9. i am not simply glossing over it, your speaking to me as if i've been coding for years which i have no. I do not gloss over your suggestions i just dont understand you, dont misinterpret what i say. I clearly am lacking and understanding here and am asking questions based on what people post to get a better idea, your comments like that and the read a book ones are simply not useful at all as a: i dont have time and b: they do not help with my understanding. I appreciate you trying but if you have comment like that in future please hold your tongue

10. Dude cool your jets; he was referring to the requirements, specifically that each cell/square could be X, O or Empty (its that third state that I forgot having not played this in like 40 years and thus came up with the boolean true/false marker in error). He was just saying that if you had stated that up-front (nothing to do with coding) that I would not have made the mistake. Me, I am more ashamed of my dodgy memory for such a simple childs game.

In any event, the solution I pasted above will work; obviously you will need to do some of the leg-work in it but I showed how to pack/unpack the bits, how to convert a board value into a bitfield and back again. Its up to you to set all the board values and all the states and do the socket work which should be falling down simple....google for "beej sockets" if confused...

Jeff

PS: to get a firmer grasp on how this works take the above and wrap it in a simple main() console project and run it to get the feel for how it works and what you have left to do to finish the task...

11. Originally Posted by bdillion
i am not simply glossing over it, your speaking to me as if i've been coding for years which i have no. I do not gloss over your suggestions i just dont understand you, dont misinterpret what i say. I clearly am lacking and understanding here and am asking questions based on what people post to get a better idea, your comments like that and the read a book ones are simply not useful at all as a: i dont have time and b: they do not help with my understanding. I appreciate you trying but if you have comment like that in future please hold your tongue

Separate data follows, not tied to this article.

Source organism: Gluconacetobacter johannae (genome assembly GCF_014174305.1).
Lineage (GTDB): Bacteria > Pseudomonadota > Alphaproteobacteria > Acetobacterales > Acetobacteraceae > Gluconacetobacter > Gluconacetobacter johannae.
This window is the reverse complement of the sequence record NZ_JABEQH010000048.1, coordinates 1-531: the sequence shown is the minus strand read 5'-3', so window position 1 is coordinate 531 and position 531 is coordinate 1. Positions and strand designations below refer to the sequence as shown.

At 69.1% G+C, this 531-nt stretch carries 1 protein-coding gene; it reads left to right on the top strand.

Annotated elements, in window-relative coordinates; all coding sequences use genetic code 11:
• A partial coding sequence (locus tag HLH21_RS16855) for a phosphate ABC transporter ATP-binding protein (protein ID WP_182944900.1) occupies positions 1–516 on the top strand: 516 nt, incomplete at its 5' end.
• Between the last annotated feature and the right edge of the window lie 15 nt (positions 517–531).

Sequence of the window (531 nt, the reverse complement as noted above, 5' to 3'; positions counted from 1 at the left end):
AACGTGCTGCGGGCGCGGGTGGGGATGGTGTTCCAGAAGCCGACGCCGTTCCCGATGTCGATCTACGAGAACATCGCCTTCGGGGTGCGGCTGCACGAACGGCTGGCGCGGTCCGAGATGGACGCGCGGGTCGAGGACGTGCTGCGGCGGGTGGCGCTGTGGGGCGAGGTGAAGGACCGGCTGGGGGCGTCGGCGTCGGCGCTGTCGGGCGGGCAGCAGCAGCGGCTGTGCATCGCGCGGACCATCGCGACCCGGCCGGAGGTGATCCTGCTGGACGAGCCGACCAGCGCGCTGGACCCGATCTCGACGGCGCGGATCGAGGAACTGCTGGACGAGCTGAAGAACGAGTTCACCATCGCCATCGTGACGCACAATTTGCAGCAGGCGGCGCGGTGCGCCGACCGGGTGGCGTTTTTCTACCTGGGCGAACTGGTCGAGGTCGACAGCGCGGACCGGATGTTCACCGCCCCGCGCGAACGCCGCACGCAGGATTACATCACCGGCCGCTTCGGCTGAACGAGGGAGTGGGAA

Look, I'm not going to sugar-coat my responses just because you don't like to be criticized. You're unprepared for your assignment. Guess what? Your fault! Your responses are vague and so we have a hard time understanding what exactly you're wanting to do. Guess what? Your fault!

The bottom line is this: you asked for the advice and you got it - what you do with it is up to you.

12. I accept criticism however you are not helping your being an elitist prick, the other people in this thread are more than willing to explain it in terms i understand that i thank them for it so just stay out of this thread if you have nothing useful to say, guess what i know i was unprepared so is my whole class considering no one can get it to work due to poor teaching. Not my fault
perhaps i could have done additional reading but unfortunately given 4 days to do it i'm trying my hardest to read and work on something that is considered an advanced topic. I know professional coders who barely use this or need it

13. Uh I am a professional developer (inspite of what Mario would have everyone believe) and I use bit-packing all the time. This is not really an advanced topic (bitpacking in and of itself) but some of the design-level stuff can be. I tend to do more in the realm of embedded stuff so maybe that is why I do more of this. However to paraphrase Kennedy (the pres. not the guy here): You will find two classes of coders: one that looks at the requirements and finds a reason it won't work and another class that looks at them to find a way to make them work. Be one of the latter and you will always be sought-after.

14. Originally Posted by bdillion
I accept criticism however you are not helping your being an elitist prick, the other people in this thread are more than willing to explain it in terms i understand that i thank them for it so just stay out of this thread if you have nothing useful to say, guess what i know i was unprepared so is my whole class considering no one can get it to work due to poor teaching. Not my fault
perhaps i could have done additional reading but unfortunately given 4 days to do it i'm trying my hardest to read and work on something that is considered an advanced topic. I know professional coders who barely use this or need it
Translation:

"I can accept criticism, unless of course it hurts my feelings. I would rather be spoon-fed answers than to actually have to think hard about the problem. I know I'm unprepared, but I'd rather blame my teacher than take responsibility for my own education. Perhaps I could have started reading last year (when I started this class), but now it's too late, and so I'm hoping these people will help me achieve the impossible. I bet professional programmers don't even need to understand binary operations."

What a maroon...

15. another thrilling wrong addition by yourself there i think i proved my own point that your too up yourself to accept criticism yourself. I'm sure your go far with that attitude